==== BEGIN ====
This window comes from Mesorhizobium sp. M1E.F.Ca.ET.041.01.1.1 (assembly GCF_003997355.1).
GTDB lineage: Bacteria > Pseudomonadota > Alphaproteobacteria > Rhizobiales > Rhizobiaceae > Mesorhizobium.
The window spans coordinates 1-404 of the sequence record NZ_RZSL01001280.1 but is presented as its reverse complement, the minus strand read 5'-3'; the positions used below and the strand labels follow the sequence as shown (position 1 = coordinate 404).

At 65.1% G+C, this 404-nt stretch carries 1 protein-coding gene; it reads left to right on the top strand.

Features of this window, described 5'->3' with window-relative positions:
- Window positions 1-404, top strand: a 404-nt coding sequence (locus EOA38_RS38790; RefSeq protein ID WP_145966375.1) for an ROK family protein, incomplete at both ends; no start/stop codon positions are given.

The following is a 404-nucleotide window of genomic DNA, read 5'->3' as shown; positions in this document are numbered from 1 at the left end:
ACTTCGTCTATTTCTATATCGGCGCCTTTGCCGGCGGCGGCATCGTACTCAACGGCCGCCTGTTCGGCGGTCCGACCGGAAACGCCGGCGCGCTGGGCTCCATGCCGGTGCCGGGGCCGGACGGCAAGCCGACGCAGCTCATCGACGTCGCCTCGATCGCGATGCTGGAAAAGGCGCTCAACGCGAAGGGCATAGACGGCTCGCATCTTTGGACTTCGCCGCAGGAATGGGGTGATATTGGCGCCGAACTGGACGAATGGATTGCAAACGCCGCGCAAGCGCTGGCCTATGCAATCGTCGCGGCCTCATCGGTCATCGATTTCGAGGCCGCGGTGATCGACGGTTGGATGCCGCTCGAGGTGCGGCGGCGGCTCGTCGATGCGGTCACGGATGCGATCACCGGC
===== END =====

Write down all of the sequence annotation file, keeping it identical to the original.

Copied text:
This window comes from Mesorhizobium sp. M1E.F.Ca.ET.041.01.1.1 (assembly GCF_003997355.1).
GTDB lineage: Bacteria > Pseudomonadota > Alphaproteobacteria > Rhizobiales > Rhizobiaceae > Mesorhizobium.
The window spans coordinates 1-404 of the sequence record NZ_RZSL01001280.1 but is presented as its reverse complement, the minus strand read 5'-3'; the positions used below and the strand labels follow the sequence as shown (position 1 = coordinate 404).

At 65.1% G+C, this 404-nt stretch carries 1 protein-coding gene; it reads left to right on the top strand.

Features of this window, described 5'->3' with window-relative positions:
- Window positions 1-404, top strand: a 404-nt coding sequence (locus EOA38_RS38790; RefSeq protein ID WP_145966375.1) for an ROK family protein, incomplete at both ends; no start/stop codon positions are given.

The following is a 404-nucleotide window of genomic DNA, read 5'->3' as shown; positions in this document are numbered from 1 at the left end:
ACTTCGTCTATTTCTATATCGGCGCCTTTGCCGGCGGCGGCATCGTACTCAACGGCCGCCTGTTCGGCGGTCCGACCGGAAACGCCGGCGCGCTGGGCTCCATGCCGGTGCCGGGGCCGGACGGCAAGCCGACGCAGCTCATCGACGTCGCCTCGATCGCGATGCTGGAAAAGGCGCTCAACGCGAAGGGCATAGACGGCTCGCATCTTTGGACTTCGCCGCAGGAATGGGGTGATATTGGCGCCGAACTGGACGAATGGATTGCAAACGCCGCGCAAGCGCTGGCCTATGCAATCGTCGCGGCCTCATCGGTCATCGATTTCGAGGCCGCGGTGATCGACGGTTGGATGCCGCTCGAGGTGCGGCGGCGGCTCGTCGATGCGGTCACGGATGCGATCACCGGC